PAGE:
# Defeating Quantum Algorithms with Hash Functions In this post I’ll explain why quantum computers are useless to find hash function collisions, and how we can leverage this powerlessness to build post-quantum signature schemes. I’ll then describe a quantum computing model that you can try at home, and  one where hash function collisions are easy to find.

• Quantum algorithms exist to efficiently solve the factoring problem (get p and q from n=p×q) and the discrete logarithm problem (get e from x=ge mod p) With a classical computer these problems are hard, and that’s the reason why crypto schemes such as RSA or Diffie-Hellman are secure. (Well, we believe they’re hard, i.e. can’t be solved in polynomial time.)
• A quantum algorithm can only run on a quantum computer. Alas, quantum computers don’t exist yet. People seeking grants to work on quantum computing may tell you that quantum computers will come in 5 to 10 years, while some physicists will tell you 50 years and others never—predicting the future is hard.
• All cryptographic signature schemes in use today would be broken by a quantum computer, because their security relies on either the factoring or the discrete logarithm problem. For example, the PSS scheme based on RSA and the ECDSA elliptic curve-based scheme would become as reliable as Caesar’s cipher.
• A hash function H() takes a message M of any size and computes a short, fixed-size digest H(M), typically long of 256 or 512 bits. Hash functions are secure when
1. Finding a preimage is hard; namely, given D find a message M such that H(M)=D, and
2. Finding a collision is hard; namely two messages M1 and M2 such that H(M1)=H(M2).
• Quantum algorithms likely don’t exist to efficiently solve NP-complete problems, nor problems such as breaking AES or finding hash function preimages. The best they could ever provide is a quadratic speed-up over classical algorithms, or an algorithm running in time O(√N) instead of O(N) when searching among N items. So searching for an n-bit key would then take O(2n/2) instead of O(2n). There are some caveats though, such as the potentially huge size of the quantum computer needed.

## When quantum algorithms slower than classical ones

Even if a quantum computer is ever built, it won’t help you find hash function collisions, or pairs of distinct messages (M1,M2) such that H(M1)=H(M2). It’s not the case with preimages, though, for which a quantum computer would get you a quadratic speed-up.

“But I’ve read that a quantum computer will find collisions in time O(2n/3) instead of O(2n/2) with a classical computer! That’s cubic root instead of square root, should be way faster!”

This objection actually ignores an important detail: reality. As Daniel J. Bernstein brilliantly explained, the quantum collision-finding algorithm by Brassard, Høyer, and Tapp can only find a collision in time O(2n/3) if it uses O(2n/3) worth of hardware. With the same amount of hardware, a classical computer composed of multiple parallel units can find collisions in time O(2n/6), beating the quantum machine by a factor 2n/6.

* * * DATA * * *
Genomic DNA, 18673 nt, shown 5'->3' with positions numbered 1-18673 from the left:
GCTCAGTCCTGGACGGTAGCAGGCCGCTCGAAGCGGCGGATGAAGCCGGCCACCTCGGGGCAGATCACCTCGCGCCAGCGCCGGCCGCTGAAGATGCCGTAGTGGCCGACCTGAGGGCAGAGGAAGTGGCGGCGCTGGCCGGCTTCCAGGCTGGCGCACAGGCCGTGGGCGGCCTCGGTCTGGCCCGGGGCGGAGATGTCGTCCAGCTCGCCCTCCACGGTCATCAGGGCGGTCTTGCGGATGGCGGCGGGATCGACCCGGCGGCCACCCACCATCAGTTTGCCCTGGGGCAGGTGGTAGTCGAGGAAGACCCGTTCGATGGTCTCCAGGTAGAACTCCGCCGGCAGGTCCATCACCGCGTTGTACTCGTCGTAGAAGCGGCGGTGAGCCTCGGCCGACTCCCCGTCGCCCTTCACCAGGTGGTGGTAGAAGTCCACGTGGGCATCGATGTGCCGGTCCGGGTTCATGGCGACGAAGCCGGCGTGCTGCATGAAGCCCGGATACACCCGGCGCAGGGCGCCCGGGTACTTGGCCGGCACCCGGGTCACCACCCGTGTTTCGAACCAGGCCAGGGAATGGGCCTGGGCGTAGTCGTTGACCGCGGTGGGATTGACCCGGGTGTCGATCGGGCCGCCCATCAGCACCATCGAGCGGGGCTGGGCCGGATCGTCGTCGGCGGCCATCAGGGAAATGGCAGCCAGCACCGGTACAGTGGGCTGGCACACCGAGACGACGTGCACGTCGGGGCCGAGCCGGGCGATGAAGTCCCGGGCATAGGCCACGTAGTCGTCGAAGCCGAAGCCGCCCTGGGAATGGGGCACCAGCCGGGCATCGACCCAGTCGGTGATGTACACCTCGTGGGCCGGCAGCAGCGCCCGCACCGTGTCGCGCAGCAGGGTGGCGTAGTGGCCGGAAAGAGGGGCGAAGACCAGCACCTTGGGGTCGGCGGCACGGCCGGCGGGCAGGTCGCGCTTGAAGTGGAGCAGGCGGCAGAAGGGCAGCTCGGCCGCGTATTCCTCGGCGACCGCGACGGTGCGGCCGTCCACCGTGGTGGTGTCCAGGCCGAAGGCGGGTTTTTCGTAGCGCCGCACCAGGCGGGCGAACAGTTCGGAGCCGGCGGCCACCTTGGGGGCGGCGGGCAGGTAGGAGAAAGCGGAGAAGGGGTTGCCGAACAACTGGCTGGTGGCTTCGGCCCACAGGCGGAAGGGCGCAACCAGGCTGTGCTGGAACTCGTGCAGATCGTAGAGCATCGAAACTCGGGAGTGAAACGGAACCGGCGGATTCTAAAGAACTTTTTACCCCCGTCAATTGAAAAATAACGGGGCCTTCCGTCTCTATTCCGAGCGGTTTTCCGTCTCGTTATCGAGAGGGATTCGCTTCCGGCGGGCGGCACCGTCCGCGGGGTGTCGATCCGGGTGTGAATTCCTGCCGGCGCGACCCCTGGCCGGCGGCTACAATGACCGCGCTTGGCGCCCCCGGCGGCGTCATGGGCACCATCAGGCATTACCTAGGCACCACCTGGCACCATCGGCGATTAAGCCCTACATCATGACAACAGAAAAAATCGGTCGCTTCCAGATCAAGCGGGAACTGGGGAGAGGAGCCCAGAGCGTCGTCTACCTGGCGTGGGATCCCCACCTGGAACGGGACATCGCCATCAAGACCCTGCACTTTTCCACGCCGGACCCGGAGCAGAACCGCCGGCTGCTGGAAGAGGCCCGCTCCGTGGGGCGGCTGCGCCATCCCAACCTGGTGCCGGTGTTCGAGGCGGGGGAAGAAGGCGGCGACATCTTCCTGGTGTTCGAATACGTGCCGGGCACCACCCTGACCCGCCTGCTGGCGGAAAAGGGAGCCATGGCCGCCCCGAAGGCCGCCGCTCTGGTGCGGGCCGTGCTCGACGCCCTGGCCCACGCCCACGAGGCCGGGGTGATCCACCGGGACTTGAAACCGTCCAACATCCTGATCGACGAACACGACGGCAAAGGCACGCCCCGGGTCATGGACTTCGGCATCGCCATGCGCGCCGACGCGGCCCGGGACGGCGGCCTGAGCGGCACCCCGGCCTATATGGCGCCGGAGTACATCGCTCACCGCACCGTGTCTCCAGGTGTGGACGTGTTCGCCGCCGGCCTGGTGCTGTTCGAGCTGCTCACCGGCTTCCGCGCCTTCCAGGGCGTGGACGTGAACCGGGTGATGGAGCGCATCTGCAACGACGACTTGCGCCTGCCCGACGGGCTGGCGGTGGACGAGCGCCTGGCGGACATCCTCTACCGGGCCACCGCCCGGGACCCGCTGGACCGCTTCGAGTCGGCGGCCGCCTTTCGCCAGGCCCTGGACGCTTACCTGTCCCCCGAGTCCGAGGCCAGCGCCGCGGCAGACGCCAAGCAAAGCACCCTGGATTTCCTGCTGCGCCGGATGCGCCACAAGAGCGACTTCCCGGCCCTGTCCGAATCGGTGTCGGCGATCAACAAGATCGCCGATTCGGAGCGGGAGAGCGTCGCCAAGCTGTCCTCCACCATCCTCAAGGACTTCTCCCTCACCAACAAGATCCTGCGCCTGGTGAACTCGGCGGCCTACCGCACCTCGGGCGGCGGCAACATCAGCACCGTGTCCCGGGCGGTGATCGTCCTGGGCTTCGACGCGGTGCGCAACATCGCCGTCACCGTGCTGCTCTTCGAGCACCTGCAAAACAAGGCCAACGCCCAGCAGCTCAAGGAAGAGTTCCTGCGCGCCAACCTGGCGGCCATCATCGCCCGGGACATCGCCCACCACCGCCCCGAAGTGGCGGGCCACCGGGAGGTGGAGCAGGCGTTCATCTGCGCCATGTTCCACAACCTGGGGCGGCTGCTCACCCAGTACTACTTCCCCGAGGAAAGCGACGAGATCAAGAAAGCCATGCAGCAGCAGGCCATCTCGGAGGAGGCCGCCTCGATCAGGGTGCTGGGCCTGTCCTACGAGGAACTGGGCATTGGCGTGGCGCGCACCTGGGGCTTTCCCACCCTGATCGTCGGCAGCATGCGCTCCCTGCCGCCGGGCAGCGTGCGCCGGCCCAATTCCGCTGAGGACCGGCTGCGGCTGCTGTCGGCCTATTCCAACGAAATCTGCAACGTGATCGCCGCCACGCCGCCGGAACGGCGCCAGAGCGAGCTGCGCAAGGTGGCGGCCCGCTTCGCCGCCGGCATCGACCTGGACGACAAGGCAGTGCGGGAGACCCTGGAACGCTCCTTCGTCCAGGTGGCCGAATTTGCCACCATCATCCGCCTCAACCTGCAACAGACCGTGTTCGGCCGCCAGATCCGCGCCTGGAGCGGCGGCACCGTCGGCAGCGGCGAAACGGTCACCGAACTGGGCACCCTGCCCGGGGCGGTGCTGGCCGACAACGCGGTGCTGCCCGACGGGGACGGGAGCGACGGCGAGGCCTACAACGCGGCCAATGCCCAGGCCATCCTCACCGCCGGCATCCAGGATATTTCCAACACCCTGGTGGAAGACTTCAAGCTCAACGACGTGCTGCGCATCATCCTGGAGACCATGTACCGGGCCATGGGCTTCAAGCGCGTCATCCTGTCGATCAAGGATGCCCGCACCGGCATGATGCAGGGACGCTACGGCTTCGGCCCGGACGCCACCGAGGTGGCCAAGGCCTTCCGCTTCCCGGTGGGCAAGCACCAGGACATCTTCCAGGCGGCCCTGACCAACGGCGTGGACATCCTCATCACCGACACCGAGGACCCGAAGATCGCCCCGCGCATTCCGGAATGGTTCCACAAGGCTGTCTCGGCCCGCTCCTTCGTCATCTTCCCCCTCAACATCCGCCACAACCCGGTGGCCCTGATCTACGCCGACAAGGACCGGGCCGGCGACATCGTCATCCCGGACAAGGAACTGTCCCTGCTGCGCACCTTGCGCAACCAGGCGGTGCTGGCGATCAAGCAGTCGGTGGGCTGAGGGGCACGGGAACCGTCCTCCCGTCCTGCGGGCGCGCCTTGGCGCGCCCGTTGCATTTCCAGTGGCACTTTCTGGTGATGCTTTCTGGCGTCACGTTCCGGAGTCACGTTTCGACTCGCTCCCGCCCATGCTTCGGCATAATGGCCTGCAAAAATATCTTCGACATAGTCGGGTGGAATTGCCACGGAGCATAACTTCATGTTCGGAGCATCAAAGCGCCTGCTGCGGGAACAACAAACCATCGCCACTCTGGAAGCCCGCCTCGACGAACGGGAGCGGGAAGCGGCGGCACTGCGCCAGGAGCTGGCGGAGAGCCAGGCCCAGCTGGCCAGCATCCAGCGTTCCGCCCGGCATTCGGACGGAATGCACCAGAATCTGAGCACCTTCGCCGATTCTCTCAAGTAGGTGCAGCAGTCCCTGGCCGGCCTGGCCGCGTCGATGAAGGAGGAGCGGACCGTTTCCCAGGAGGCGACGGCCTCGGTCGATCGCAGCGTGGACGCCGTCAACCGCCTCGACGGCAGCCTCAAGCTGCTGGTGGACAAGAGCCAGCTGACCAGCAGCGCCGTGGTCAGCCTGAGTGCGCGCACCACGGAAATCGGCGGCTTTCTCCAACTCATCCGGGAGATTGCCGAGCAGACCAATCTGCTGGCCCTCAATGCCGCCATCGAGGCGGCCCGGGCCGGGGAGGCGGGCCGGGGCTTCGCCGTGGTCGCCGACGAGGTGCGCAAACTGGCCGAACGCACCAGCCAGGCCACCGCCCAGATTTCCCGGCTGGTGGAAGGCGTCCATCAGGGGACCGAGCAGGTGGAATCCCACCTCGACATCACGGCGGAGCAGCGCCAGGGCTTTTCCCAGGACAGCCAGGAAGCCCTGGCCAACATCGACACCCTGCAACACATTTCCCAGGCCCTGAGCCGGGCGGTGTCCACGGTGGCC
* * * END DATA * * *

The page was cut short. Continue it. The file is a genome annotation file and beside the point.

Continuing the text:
The trick is the parallel collision search algorithm by van Oorschot and Wiener (in section 4.1), a simple algorithm that makes collisions search M times faster with M cores than with a single one. More generally, the van Oorschot–Wiener algorithm can find a collision in time O(2n/2/M) on a machine of a size proportional to M, while the Brassard–Høyer–Tapp quantum algorithm runs in O(2n/2/M1/2), or √M times slower than its classical counterpart.

Furthermore, we know what the quantum collision-finding algorithm is optimal—no faster algorithm can be found. And we’re only speaking of theoretical, asymptotical estimates. In practice, a quantum computer will likely be much slower than a classical computer for the same operation. The upshot is therefore that quantum computers will never find collisions faster than classical computers.

## Public-key signing with hash functions

Since quantum computers are powerless to find hash functions collisions, they’re as powerless to break anything that relies on the difficulty of finding collisions. That’s the key idea of hash function-based signature schemes such as SPHINCS or XMSS. These are pretty complex schemes, so let me just give you a glimpse of how they work by showing their key techniques: one-time signatures, hash trees, and few-times signatures.

### One-time signature: WOTS

This trick was discovered around 1979, and is known as Winternitz one-time signature (WOTS). It works like this, to sign messages viewed as numbers between 0 and w–1 (so w is a parameter of the scheme):

1. Your private key is some secret string K, and your public key is H(H(H(H(… (K)…)) = Hw(K), or the hash function applied w times to K
2. To sign a number x in [0;w–1], compute Hx(K). An attacker can’t compute a signature since K is secret, nor can they recover K since the hash function can’t be reversed.
3. To verify a signature S of some message x, just check that Hw–x(S) is equal to the public key Hw(K).

To sign or verify, you only need to compute a few hash function iterations. That totally differs from the signature schemes we’re used too, which need big-number arithmetic (RSA, ECDSA).

But I’ve oversimplified the scheme, and you may notice the following possible attack: an attacker that knows a signature Hx(K) can hash this value again to get Hx+1(K), a valid signature of x+1. To avoid this attack, a trick is to also sign the value wx using a second secret key.

Even with this extra signature, the scheme is super simple, but there’s a catch:

• It only works for short messages, otherwise signing would take ages. For example, with 256-bit messages like in common ECDSA implementations, computing a signature would take around 2256 operations, more than what it would take to break the hash function! A solution is to split a long message into shorter chunks, and sign each of them with a distinct key.
• It only works once: if a key is used more than once an attacker can recover enough information to compute signatures on your behalf. For example if w=8 and you sign the numbers 1 and 7, the attacker gets H1(K) and H7(K’), and H7(K) and H1(K’). From these values they can compute Hx(K) and Hx(K’) for any x in [1;7], and thus forge signature on behalf of the owner of K and K‘.

### Shortening keys with hash trees

To work around the single-use limitation of keys in the above scheme, it suffices to use a different key for each new message. The naive way to do it is simply to advertize N public keys in order to sign up to N times, but that would get you huge keys: to sign a million messages, we’re talking more than 240 megabytes worth of keys.